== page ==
• DOC Community Fund (Formerly CCPF) who have largely funded the cost of traps and installation costs excluding volunteer time. 2017 is the final year of a funding grant approved 4 years ago.
  • DOC Wanaka for assistance with transport, expert advice and accommodation for volunteers.
  • Gillian and Derek Crombie provided general MCT funding.

Matukituki charitable trust tait 454
photo by MCT of Tait Electronics (Garry Diack in the centre) providing radios to Derek and Gillian

Also, a huge thank you for general donations received from those interested in supporting our project. Your donations help the Trust to positively focus on our vision

What has the Trust Achieved in 2017.
2016/17 Catches:

Matukituki charitable trust kill sheet 768
data by MCT

MCT are four years into a 5 to 10 year programme to restore the valley and so far we have a total of 657 traps installed including:

  • 142 DOC 250 single set Traps
  • 343 DOC 200 single set Traps
  • 5 DOC 200 Twin set
  • 33 Goodnature Possum Traps
  • 10 Goodnature Stoat Traps
  • 119 Trapinator Possum Traps
  • 5 Timms traps
  • 16 Beech Seed funnels
  • 80 Tracking tunnels

Matukituki charitable trust tracking tunnels
Examining predator tracks left in tracking tunnels



Over the last year MCT has provided $37,000 to fund the project and, in addition, volunteers have contributed 2,636.5 hours. Total funding to date for the project exceeds $140,000 and over 5000 volunteer hours plus considerable DOC hours in support. To maintain all the activities long term we are budgeting around $50,000 per year which will enable us to engage some assistance to check and maintain the trap network as well as extending some of the key trap lines that provide protections to kea and rock wren.

Kea on an electric fence
A kea, one of three now banded, on an electric fence – Cameron Flat, June 2017


The network of traps now extends on both sides of the river from Mt Aspiring Station homestead to the head of the West Matukituki at Scott’s Bivvy. Side trap lines include Otago Boys High School Lodge, Rob Roy Valley, French Ridge, Gloomy Gorge, Liverpool Track and above Cascade Track and Shotover Saddle route. The cost of traps purchased to date is almost $100,000.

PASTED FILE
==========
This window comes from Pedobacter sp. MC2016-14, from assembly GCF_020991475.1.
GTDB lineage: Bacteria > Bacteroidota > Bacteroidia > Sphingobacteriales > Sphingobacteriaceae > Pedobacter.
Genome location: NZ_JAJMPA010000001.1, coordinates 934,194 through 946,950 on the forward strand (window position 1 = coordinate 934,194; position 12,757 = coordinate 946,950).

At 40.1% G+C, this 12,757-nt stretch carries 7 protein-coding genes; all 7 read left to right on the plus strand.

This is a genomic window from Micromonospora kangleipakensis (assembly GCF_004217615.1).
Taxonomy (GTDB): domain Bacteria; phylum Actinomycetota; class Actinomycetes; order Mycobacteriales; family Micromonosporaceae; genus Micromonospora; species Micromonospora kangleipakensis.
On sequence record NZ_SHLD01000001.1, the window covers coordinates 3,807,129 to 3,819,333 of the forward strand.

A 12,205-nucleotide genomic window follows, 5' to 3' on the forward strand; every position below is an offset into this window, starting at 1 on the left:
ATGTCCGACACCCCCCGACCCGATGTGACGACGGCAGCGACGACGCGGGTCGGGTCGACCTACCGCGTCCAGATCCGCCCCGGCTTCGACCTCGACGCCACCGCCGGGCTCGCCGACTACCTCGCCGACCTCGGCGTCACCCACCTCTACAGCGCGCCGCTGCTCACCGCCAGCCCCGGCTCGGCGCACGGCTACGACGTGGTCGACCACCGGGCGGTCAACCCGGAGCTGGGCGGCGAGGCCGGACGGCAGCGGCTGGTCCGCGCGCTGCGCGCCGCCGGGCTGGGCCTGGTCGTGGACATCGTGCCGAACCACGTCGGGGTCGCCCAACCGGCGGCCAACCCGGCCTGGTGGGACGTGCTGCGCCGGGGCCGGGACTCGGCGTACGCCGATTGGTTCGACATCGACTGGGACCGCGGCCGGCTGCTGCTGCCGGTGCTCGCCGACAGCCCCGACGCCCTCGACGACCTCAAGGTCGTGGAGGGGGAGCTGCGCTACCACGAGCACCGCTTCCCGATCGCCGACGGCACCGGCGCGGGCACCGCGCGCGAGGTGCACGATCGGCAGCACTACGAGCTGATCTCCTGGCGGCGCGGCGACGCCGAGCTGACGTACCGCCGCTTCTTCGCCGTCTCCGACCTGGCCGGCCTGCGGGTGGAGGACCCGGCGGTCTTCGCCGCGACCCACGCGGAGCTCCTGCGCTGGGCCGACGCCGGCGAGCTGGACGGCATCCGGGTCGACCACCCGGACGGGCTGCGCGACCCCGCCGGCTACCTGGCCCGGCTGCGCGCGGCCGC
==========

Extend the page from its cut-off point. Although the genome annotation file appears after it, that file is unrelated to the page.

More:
Opossum in a Trapinator
One less predator caught in a Trapinator


Bird Monitoring

A big effort was made for the first time with bird monitoring. Three groups; Mainly Fauna (forest bird counts), Kea Conservation Trust (kea) and DOC (rock wren) carried out monitoring and banding programmes.

Matukituki Valley flock of kea
Matukituki Valley flock of kea above Aspiring Hut Feb 2017


DOC carried out a cat survey in May this year to determine the prevalence of feral cats in the valley. Low levels were recorded but control is recommended. Also, Patrick Stewart of Sound Counts brought a group of students from the North Island for the second year to monitor birds and long tailed bats with acoustic monitors. These surveys are the first so the results will be compared with the coming year to determine changes. Overall the survey indicated that bird numbers are fairly low. MCT are confident that there has been an increase compared to 5 years ago.

Mainly Fauna reported that estimated densities were high for rifleman (5.5 birds/ha), but considerably lower for bellbird, parakeet, robin and tomtit (≤1.1 birds/ha). Native species were encountered more frequently (54.0 birds/km) than introduced species (36.5 birds/km). Encounter rates were highest for chaffinch (Fringilla coelebs; 18.7 birds/km), followed by rifleman (17.2 birds/km), encounter rates for all other species were less than 8 birds per km.

NZ falcon
New Zealand falcon near Cascade Hut – March 2017


Anyone wanting copies of any of the monitoring reports referred to in the newsletter please contact MCT ( ) or Paul Hellebrekers.

Other Activities

As well as the active field work we have:

  • Held a well-supported Health and Safety induction course for volunteers
  • Continued our involvement in the Community Fund programme
  • Assisted other similar Trusts with resources
  • Played a key role in the wider Matukituki Catchment Animal Pest Control Project
  • Attended the Dunedin Conference- Inc – run by Yellow Eyed Penguin trust
  • Attended the inaugural Kea Conservation Trust conference at Arthurs Pass
  • Attended Predator Free NZ seminar in Queenstown

Matukituki Valley kea on a fence near a truck
Kea on a fence near DOC vehicle leaving Aspiring Hut

Partnership with DOC

MCT has continued its relationship with DOC Wanaka. Our thanks go to Mike Tubbs for DOC support and to the local team of Anita, Flo, Annette, Kerie and Dave for their practical support. MCT have nothing but full commitment from the Wanaka DOC team and this is a major factor in the continuing success of the programme.

Special recognition goes to Florence Gaud (Flo) who provides the technical expertise for the project and connects the various strands of work being done from trapping to monitoring to health and safety.